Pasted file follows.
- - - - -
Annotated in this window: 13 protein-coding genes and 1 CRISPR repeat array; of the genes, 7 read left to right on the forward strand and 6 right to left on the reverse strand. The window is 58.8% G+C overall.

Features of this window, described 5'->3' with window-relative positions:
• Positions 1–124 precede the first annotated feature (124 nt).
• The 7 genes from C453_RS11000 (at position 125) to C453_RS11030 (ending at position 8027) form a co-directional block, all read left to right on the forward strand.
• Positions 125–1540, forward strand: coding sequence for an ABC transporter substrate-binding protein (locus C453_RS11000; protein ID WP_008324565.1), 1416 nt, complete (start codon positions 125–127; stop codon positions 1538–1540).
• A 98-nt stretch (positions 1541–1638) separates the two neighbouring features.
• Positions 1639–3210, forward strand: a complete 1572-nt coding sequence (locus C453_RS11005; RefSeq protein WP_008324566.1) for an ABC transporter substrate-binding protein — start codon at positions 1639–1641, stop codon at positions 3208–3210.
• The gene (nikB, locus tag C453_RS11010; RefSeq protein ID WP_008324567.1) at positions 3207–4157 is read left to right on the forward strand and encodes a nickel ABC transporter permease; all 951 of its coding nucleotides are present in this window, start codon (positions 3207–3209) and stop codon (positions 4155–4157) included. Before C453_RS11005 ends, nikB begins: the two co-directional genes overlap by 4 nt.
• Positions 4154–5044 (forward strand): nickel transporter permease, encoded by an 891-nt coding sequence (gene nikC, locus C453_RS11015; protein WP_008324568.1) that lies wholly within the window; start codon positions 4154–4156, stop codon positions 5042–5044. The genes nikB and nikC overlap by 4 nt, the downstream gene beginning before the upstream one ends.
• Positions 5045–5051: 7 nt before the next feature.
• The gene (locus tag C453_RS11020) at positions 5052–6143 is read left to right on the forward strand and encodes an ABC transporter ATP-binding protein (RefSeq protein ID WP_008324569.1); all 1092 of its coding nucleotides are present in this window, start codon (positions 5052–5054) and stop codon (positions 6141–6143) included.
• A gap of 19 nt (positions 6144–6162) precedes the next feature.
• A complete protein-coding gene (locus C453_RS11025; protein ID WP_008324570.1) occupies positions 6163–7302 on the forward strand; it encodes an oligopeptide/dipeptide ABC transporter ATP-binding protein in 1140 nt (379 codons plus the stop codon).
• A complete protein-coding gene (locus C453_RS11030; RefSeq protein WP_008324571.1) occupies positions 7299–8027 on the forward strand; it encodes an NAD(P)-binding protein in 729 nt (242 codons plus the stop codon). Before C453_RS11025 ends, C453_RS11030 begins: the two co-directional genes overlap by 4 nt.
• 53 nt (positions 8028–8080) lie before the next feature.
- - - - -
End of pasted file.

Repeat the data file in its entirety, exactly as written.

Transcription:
Annotated in this window: 13 protein-coding genes and 1 CRISPR repeat array; of the genes, 7 read left to right on the forward strand and 6 right to left on the reverse strand. The window is 58.8% G+C overall.

Features of this window, described 5'->3' with window-relative positions:
• Positions 1–124 precede the first annotated feature (124 nt).
• The 7 genes from C453_RS11000 (at position 125) to C453_RS11030 (ending at position 8027) form a co-directional block, all read left to right on the forward strand.
• Positions 125–1540, forward strand: coding sequence for an ABC transporter substrate-binding protein (locus C453_RS11000; protein ID WP_008324565.1), 1416 nt, complete (start codon positions 125–127; stop codon positions 1538–1540).
• A 98-nt stretch (positions 1541–1638) separates the two neighbouring features.
• Positions 1639–3210, forward strand: a complete 1572-nt coding sequence (locus C453_RS11005; RefSeq protein WP_008324566.1) for an ABC transporter substrate-binding protein — start codon at positions 1639–1641, stop codon at positions 3208–3210.
• The gene (nikB, locus tag C453_RS11010; RefSeq protein ID WP_008324567.1) at positions 3207–4157 is read left to right on the forward strand and encodes a nickel ABC transporter permease; all 951 of its coding nucleotides are present in this window, start codon (positions 3207–3209) and stop codon (positions 4155–4157) included. Before C453_RS11005 ends, nikB begins: the two co-directional genes overlap by 4 nt.
• Positions 4154–5044 (forward strand): nickel transporter permease, encoded by an 891-nt coding sequence (gene nikC, locus C453_RS11015; protein WP_008324568.1) that lies wholly within the window; start codon positions 4154–4156, stop codon positions 5042–5044. The genes nikB and nikC overlap by 4 nt, the downstream gene beginning before the upstream one ends.
• Positions 5045–5051: 7 nt before the next feature.
• The gene (locus tag C453_RS11020) at positions 5052–6143 is read left to right on the forward strand and encodes an ABC transporter ATP-binding protein (RefSeq protein ID WP_008324569.1); all 1092 of its coding nucleotides are present in this window, start codon (positions 5052–5054) and stop codon (positions 6141–6143) included.
• A gap of 19 nt (positions 6144–6162) precedes the next feature.
• A complete protein-coding gene (locus C453_RS11025; protein ID WP_008324570.1) occupies positions 6163–7302 on the forward strand; it encodes an oligopeptide/dipeptide ABC transporter ATP-binding protein in 1140 nt (379 codons plus the stop codon).
• A complete protein-coding gene (locus C453_RS11030; RefSeq protein WP_008324571.1) occupies positions 7299–8027 on the forward strand; it encodes an NAD(P)-binding protein in 729 nt (242 codons plus the stop codon). Before C453_RS11025 ends, C453_RS11030 begins: the two co-directional genes overlap by 4 nt.
• 53 nt (positions 8028–8080) lie before the next feature.